of the Sunni-Shia hate speech on Twitter. He shared a heat map showing the geographical distribution of
the hate speech on Arabic-language Twitter, a temporal curve tracking the growth and intensity of hate
speech from 2006 to mid-2015, along with a qualitative analysis of the forms hate speech takes; such as
dehumanizing and othering language. One faculty member said that this talk “raised some important
issues and gave an example of the benefits of using digital tools for our kind of research but also the
ethical challenges.” – Amina El Bendary, Associate Professor, History.

All the participants in the panel agreed that research material is not lacking in our part of the world, and
yet to make such inquiry possible, new ways of designing and carrying out digital projects need to be
acquired. Important questions and conversations that came up included the interlinked
quantitative/qualitative dimensions of emergent research, the affordances and limitations of the digital,
the potential for the Arab world to speak for itself rather than be spoken about from outside, ethical
concerns of open research about the turmoil of our region today, as well as the larger risks we face in
terms of surveillance and loss of privacy as our lives become more and more digital. At the event there
was a palpable interest in how social media in Egypt and the region opens up both special opportunities
and problems for digital research.

Some faculty raised concerns over the feasibility of applying what was learned at the event given their
current skillset and time constraints. Academic institutions worldwide have faced this challenge, and the
learning curve can be step for some, and yet for others it involves digital skills they already possess.
Pursuing digital humanities research takes time and collaboration, but there are many entry points now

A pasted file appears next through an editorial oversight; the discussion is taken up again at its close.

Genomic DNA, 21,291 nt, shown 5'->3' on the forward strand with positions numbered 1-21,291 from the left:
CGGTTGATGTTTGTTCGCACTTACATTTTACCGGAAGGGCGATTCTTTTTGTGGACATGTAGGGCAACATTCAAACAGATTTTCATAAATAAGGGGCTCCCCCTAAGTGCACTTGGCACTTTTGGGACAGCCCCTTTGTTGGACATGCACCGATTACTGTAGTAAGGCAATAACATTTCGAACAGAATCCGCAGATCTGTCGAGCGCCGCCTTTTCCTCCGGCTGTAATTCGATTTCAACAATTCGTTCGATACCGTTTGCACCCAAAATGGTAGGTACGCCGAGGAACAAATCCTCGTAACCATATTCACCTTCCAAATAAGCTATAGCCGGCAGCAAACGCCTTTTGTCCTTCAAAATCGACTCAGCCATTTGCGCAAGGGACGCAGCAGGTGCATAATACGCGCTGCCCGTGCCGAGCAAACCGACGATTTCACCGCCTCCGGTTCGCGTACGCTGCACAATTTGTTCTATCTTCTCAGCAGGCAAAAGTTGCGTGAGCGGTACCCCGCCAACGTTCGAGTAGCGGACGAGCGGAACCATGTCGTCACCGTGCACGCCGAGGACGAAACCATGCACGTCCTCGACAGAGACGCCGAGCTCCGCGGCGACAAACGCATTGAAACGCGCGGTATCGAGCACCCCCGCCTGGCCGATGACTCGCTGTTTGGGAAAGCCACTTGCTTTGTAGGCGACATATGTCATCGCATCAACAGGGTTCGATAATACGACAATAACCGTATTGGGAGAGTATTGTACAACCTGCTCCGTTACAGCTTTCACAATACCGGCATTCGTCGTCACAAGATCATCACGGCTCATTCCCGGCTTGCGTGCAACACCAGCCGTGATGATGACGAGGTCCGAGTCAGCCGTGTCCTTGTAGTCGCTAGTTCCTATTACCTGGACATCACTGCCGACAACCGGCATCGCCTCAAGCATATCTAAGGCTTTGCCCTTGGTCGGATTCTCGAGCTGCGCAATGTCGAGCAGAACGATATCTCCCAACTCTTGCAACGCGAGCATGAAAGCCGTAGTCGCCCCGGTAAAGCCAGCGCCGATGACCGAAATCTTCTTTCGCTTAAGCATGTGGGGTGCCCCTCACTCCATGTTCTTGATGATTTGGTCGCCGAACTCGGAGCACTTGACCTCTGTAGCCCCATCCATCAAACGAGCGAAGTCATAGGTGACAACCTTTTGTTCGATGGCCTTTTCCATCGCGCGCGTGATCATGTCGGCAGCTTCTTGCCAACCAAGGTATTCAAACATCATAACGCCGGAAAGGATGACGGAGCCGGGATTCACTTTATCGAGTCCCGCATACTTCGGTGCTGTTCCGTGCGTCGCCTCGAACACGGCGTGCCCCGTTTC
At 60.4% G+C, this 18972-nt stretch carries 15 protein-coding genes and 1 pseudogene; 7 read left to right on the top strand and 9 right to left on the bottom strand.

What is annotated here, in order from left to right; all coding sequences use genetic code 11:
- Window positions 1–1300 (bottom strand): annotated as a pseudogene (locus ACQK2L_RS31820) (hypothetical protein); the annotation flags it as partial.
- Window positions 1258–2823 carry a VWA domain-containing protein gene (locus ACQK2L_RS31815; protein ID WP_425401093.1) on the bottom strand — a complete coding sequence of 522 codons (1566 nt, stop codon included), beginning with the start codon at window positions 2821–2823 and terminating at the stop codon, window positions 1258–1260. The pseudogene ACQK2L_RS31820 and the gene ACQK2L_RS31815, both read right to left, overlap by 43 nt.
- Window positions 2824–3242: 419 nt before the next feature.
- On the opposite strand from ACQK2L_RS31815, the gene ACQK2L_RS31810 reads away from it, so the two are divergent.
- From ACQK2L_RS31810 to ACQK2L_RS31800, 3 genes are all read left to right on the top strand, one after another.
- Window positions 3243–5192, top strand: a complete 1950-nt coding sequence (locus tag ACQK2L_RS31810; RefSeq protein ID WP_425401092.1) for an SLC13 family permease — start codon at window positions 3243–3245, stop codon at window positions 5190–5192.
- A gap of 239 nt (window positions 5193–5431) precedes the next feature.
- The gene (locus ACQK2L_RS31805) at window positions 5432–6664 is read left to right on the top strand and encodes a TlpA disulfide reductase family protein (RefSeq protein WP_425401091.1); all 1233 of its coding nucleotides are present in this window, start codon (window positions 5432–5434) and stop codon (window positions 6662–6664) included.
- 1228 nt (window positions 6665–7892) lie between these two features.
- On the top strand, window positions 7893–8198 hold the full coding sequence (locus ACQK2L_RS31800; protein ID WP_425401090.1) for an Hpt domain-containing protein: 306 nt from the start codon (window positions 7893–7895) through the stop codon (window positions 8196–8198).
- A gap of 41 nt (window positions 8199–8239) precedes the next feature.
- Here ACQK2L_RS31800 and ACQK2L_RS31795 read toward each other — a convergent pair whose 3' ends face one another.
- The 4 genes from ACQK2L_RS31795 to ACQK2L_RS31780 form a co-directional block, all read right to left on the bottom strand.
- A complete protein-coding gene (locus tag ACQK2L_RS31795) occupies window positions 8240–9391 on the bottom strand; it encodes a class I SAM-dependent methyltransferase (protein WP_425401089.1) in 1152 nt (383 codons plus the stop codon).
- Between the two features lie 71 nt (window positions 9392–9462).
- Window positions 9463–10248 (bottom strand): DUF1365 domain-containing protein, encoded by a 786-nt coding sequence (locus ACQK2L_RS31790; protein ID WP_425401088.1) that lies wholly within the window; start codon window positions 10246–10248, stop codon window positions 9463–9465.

and the results can be transformative. Most large digital humanities projects that we know of involve a
collaborative effort across units of a university–bringing together content expertise of faculty members,
library staff and IT with meaningful opportunities for graduate and undergraduate student participation
in research projects. There are also organizations willing to fund such projects, particularly when they
involve cross-institutional collaboration. Another perpetual problem at such events is, of course,
attendance. Nate Bowditch, Dean of the School of Humanities and Social Sciences at AUC said, “we
need to engage our colleagues more fully when it comes to opportunities like this. Everyone in
attendance was enthralled. The only problem is that more people should have been there”.

The feedback from attendees was overwhelmingly positive, and many called for opportunities to
continue the conversation, and we already have plans to do so. Beirut has created an annual event for
digital humanities training whose next meeting will be in January 2016 (dhibeirut.org), and The American
University in Cairo will be hosting a Digital Pedagogy Lab Institute in March 2016 (in collaboration with
Hybrid Pedagogy, sponsored by AMICAL and the Ford Foundation). It is our hope that our two
American-style universities, that are leaders in so many domains, will explore further avenues of
cooperation–in training, curricular design and research projects—and therefore open up opportunities
for the Arab world to speak for itself more and more strongly in the digital realm.


Stommel, J. (2013, September 2). The digital humanities is about breaking stuff. Hybrid Pedagogy.
Retrived from http://www.hybridpedagogy.com

Associate Professor of Practice at AUC | + posts